BY: THE ASSOCIATED PRESS
For decades, Atlanta has been the economic engine of the South, a dynamic city on the move. But if you've ever gotten behind the wheel here, it doesn't feel that way.
The Atlanta metropolitan area has some of the worst traffic in America, with drivers routinely stuck in monumental, bumper-to-bumper jams that can turn a 10-minute trip into a miserable, one-hour slog.
Hoping to ease the gridlock, the region's political and business leaders are pushing for a 1-cent increase in the sales tax to pay for billions of dollars in highway improvements and other transportation projects. The proposed tax is on Tuesday's ballot.
Metro Atlanta is one of a dozen regions across Georgia that will vote independently on the tax increase, which could generate a total of more than $18 billion statewide for transportation projects over the next decade.
Opposition in metro Atlanta has crossed political and racial lines, creating unlikely allies and adversaries.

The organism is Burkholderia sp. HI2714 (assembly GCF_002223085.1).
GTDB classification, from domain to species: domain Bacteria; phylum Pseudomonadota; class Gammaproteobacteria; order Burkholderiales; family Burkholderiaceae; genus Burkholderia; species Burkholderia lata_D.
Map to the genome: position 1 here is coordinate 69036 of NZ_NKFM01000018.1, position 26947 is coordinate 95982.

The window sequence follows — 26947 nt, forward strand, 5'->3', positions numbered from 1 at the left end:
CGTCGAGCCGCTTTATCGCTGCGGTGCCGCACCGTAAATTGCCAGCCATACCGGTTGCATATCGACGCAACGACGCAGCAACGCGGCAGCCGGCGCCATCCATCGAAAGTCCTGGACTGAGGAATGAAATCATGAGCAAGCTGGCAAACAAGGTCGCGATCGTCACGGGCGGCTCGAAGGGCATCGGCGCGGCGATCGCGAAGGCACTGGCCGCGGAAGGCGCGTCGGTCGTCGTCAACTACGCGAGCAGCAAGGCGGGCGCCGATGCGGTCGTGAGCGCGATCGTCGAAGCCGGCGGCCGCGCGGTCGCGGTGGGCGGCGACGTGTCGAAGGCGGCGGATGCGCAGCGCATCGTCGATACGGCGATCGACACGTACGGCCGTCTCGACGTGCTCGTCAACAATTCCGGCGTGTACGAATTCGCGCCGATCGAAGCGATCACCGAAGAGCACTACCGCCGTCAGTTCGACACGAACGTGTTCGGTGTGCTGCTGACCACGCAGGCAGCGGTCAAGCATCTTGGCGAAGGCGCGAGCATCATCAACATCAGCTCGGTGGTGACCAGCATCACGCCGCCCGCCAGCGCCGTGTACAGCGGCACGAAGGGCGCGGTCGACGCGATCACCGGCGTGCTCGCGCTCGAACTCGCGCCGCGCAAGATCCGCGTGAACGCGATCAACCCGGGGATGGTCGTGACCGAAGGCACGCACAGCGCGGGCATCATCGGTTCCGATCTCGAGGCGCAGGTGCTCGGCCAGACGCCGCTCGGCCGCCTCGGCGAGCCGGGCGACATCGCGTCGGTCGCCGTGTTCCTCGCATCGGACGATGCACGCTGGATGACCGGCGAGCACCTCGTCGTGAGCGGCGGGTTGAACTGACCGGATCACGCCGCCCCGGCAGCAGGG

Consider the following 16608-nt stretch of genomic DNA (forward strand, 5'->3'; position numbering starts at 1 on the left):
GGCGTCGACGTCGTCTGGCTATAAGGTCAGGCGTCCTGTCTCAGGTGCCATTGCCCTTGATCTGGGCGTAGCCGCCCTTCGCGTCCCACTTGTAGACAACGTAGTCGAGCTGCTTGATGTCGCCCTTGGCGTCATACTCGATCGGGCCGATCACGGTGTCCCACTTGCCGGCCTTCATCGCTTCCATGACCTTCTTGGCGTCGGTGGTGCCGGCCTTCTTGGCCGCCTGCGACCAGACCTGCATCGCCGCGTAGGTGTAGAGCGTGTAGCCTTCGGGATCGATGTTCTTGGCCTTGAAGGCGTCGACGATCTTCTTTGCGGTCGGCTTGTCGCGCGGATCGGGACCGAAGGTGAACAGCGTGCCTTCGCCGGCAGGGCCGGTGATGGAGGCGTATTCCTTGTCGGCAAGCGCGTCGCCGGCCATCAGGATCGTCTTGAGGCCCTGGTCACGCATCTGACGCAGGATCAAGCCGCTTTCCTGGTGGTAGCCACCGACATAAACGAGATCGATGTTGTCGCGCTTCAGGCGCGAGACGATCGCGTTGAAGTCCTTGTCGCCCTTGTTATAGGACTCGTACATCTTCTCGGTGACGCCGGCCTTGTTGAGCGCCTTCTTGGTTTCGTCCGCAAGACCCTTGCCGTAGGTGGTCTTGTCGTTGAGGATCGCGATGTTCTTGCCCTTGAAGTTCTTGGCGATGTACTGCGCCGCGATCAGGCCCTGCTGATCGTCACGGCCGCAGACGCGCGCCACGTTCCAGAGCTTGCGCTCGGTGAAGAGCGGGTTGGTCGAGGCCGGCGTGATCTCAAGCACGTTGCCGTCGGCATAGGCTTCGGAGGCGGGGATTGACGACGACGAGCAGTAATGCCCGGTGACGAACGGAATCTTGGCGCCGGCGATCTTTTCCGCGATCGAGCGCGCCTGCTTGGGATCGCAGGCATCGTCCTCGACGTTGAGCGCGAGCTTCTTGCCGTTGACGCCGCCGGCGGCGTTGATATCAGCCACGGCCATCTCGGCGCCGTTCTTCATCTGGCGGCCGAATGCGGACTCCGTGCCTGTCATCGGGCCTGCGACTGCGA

Pro-business Republicans, including Gov. Nathan Deal, are finding themselves at odds with tea-party leaders in the GOP, who argue government can't be trusted to manage the tax revenue responsibly.
The fiscal conservatives have made common cause with black Democrats, who say the plan doesn't do enough to help poor people and minorities because it devotes little to mass transit and overlooks some sections of the city, and with environmental groups, which fear more pollution and development.
Atlanta stands to gain the biggest share. Supporters estimate the 1-cent increase would generate more than $8.4 billion between 2013 and 2022. The sales tax in the region is now around 5 or 6 cents on the dollar in most cases.
- Jim Tharpe, PolitiFact Georgia editor for the Atlanta Journal Constitution
This segment aired on July 31, 2012.